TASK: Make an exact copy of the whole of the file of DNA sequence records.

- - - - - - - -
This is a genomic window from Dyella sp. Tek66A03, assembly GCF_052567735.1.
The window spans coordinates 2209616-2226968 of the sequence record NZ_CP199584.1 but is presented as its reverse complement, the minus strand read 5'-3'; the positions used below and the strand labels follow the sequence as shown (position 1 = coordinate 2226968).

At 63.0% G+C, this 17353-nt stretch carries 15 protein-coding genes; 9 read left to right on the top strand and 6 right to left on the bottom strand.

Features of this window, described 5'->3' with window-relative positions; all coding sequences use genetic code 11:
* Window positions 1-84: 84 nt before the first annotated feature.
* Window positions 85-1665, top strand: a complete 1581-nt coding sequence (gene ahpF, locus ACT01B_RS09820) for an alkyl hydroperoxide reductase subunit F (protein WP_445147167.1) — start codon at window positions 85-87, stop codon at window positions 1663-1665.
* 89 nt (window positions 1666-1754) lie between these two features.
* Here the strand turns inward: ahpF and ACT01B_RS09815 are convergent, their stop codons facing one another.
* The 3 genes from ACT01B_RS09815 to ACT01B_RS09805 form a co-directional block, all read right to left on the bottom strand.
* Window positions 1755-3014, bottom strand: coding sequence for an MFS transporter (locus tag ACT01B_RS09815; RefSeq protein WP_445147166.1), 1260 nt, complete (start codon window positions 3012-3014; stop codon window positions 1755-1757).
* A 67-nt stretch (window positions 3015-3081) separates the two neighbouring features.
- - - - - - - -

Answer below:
This is a genomic window from Dyella sp. Tek66A03, assembly GCF_052567735.1.
The window spans coordinates 2209616-2226968 of the sequence record NZ_CP199584.1 but is presented as its reverse complement, the minus strand read 5'-3'; the positions used below and the strand labels follow the sequence as shown (position 1 = coordinate 2226968).

At 63.0% G+C, this 17353-nt stretch carries 15 protein-coding genes; 9 read left to right on the top strand and 6 right to left on the bottom strand.

Features of this window, described 5'->3' with window-relative positions; all coding sequences use genetic code 11:
* Window positions 1-84: 84 nt before the first annotated feature.
* Window positions 85-1665, top strand: a complete 1581-nt coding sequence (gene ahpF, locus ACT01B_RS09820) for an alkyl hydroperoxide reductase subunit F (protein WP_445147167.1) — start codon at window positions 85-87, stop codon at window positions 1663-1665.
* 89 nt (window positions 1666-1754) lie between these two features.
* Here the strand turns inward: ahpF and ACT01B_RS09815 are convergent, their stop codons facing one another.
* The 3 genes from ACT01B_RS09815 to ACT01B_RS09805 form a co-directional block, all read right to left on the bottom strand.
* Window positions 1755-3014, bottom strand: coding sequence for an MFS transporter (locus tag ACT01B_RS09815; RefSeq protein WP_445147166.1), 1260 nt, complete (start codon window positions 3012-3014; stop codon window positions 1755-1757).
* A 67-nt stretch (window positions 3015-3081) separates the two neighbouring features.